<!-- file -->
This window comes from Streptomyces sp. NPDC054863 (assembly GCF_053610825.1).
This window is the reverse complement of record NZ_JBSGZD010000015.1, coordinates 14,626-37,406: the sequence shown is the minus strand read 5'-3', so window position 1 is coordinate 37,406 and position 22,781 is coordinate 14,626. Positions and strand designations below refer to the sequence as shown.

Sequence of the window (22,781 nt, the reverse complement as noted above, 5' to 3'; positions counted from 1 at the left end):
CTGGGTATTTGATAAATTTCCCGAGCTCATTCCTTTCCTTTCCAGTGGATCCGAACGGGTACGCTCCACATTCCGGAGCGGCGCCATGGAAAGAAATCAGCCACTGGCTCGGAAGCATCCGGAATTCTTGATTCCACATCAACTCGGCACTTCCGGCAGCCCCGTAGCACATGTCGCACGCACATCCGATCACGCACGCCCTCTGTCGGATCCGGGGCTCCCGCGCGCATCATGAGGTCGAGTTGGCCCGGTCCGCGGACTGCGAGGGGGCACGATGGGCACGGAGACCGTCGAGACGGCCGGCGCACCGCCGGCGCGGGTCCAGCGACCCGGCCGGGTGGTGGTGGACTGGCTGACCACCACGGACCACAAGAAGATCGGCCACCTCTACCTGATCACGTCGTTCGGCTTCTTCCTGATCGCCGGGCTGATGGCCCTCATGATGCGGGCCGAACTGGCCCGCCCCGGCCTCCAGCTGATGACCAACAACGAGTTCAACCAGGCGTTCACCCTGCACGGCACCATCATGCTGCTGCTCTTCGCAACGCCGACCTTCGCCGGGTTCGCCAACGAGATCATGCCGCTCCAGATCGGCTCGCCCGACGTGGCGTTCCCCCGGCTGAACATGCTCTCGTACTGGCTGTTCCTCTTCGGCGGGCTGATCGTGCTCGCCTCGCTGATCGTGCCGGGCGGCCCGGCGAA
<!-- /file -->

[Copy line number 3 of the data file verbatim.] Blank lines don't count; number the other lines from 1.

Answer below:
Sequence of the window (22,781 nt, the reverse complement as noted above, 5' to 3'; positions counted from 1 at the left end):